May is Foster Care Awareness Month. Or should I say Foster Care Crisis Month?
In Indiana – like many Midwestern states, the current crisis is rooted in heroin. Too many addicts neglecting their children. Too few homes willing to take them.
We’ve seen the resulting chaos before. Crack in the 80s. Meth in the 90s.
When I say chaos, I’m not talking about family courts or agencies being overwhelmed – because they are. I’m talking, instead, about children being lost in the shuffle.
After all, they are the ones who matter most.
Children who grow up in chaos often know nothing else. My two oldest sons are prime examples. In their all-too-common predicament, domestic violence and poverty meant living in filth, scavenging like animals for food and learning to survive on their own.
Yet one thing became clear. Their parents might have loved them, but they weren’t reliable.
As two young boys lost the ability to trust, they felt compelled to always be in control – regardless of anyone’s help.
Sadly, they found themselves trapped in a revolving door. Family reunification failed, not once but twice. One out-of-home placement led to another – until the number approached 20. As a result of their extreme behaviors, they ran out of possible foster homes.
Off to an adolescent group home they went – although just seven and eight.
You see, my sons quickly had become street smart. Within days of a new foster placement, they would ask themselves that one question. Did the new family really want them or were they simply going through the motions?
It the answer was “no,” the two knew their stay could be short-lived. Act out. Break something – on accident, of course. And by the end of the month, the foster parents would be on the phone with a case manager – demanding their removal.
Could a new home be any worse? It might actually be better – and better to my sons soon meant less rules to follow, more junk food to eat. In other words, they would be able to do practically anything they wanted.
What kind of foster home is that?
But these incorrigible boys desperately needed a home where the caregivers understood childhood trauma – with the adults well-trained in the facts of attachment, not a fantasy of resiliency. In turn, that knowledge would create the empathy that could jump-start the healing process.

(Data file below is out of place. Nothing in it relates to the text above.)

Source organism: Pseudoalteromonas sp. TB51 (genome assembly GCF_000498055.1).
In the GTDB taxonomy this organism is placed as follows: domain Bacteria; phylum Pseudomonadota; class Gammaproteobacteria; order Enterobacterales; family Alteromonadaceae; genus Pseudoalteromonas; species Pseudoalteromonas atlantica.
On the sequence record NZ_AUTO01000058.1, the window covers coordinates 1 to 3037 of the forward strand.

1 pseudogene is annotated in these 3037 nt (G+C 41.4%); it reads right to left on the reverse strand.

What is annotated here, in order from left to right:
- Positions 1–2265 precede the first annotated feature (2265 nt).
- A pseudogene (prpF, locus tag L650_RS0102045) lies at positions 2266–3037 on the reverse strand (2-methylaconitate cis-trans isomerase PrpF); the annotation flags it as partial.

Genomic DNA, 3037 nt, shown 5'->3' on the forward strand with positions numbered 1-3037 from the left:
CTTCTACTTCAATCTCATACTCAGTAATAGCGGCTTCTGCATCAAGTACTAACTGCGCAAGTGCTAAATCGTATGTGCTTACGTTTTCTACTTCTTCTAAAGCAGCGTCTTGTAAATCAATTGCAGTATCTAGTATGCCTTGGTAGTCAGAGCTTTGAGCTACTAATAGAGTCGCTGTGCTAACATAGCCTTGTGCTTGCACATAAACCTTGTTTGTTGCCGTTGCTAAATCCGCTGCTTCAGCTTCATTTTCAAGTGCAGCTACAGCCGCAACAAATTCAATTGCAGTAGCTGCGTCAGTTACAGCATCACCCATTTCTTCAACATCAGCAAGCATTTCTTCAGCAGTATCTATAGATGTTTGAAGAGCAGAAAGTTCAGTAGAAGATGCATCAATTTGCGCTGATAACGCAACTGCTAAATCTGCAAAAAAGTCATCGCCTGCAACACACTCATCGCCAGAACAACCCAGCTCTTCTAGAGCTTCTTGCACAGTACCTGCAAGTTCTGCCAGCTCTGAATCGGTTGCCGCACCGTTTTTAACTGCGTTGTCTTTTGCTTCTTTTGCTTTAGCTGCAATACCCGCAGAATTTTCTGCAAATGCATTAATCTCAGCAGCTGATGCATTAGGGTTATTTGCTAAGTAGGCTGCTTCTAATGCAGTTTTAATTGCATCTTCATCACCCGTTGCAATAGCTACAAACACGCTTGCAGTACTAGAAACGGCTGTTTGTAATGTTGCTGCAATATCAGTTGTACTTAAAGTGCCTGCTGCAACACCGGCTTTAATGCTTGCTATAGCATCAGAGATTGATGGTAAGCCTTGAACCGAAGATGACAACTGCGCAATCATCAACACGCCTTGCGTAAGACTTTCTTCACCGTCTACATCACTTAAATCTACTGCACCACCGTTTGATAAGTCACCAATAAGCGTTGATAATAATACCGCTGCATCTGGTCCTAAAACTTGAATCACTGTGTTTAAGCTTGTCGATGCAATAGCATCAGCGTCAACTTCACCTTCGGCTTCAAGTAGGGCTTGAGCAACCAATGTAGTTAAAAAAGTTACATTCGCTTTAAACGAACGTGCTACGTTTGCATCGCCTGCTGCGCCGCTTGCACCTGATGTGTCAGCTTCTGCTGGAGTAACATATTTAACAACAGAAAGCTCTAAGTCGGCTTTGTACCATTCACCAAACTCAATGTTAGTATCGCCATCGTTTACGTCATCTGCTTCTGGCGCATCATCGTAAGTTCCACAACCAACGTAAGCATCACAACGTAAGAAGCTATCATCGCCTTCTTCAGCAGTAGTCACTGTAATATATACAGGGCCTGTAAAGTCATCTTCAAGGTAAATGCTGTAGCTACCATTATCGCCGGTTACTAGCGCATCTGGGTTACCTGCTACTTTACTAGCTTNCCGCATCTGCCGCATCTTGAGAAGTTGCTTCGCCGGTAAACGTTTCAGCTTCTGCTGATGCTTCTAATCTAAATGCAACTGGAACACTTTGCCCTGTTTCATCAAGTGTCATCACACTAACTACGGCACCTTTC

What my sons received instead was trauma on top of trauma – which made their eventual placement in my home a rough transition. Love alone was not enough to help my sons heal after so much damage.
What does this mean to the current crisis in foster care?
The growing number of children raised in inadequate foster homes has devastating consequences. Frankly, some foster parents should be fired. Meanwhile, their expectations are often lowered – because of under-supply and over-demand. Still in doubt? Ask one of the many prison inmates about their time in the child welfare system.
“I knew no one wanted me.”
We must do better. We have many wonderful foster parents, but more well-intentioned and well-informed families must be recruited – and supported from the start.
At the end of the day, foster care must be more than room and board – because relationships matters in the lives of traumatized children.
Foster parents – not judges or case managers – build the connections that allow them to heal. DCP
Craig Peterson publishes EACH Child every Tuesday. To subscribe, open this link and “Like” the page. EACH Child is Special: Working Smarter Not Harder to Raise Every ONE
To follow Craig’s journey in raising his six children with special needs, click here: Adopting Faith: A Father’s Unconditional Love
To follow my son Andrew’s inspiring story, “Like” his special Facebook page. Andrew Peterson Goes for the Gold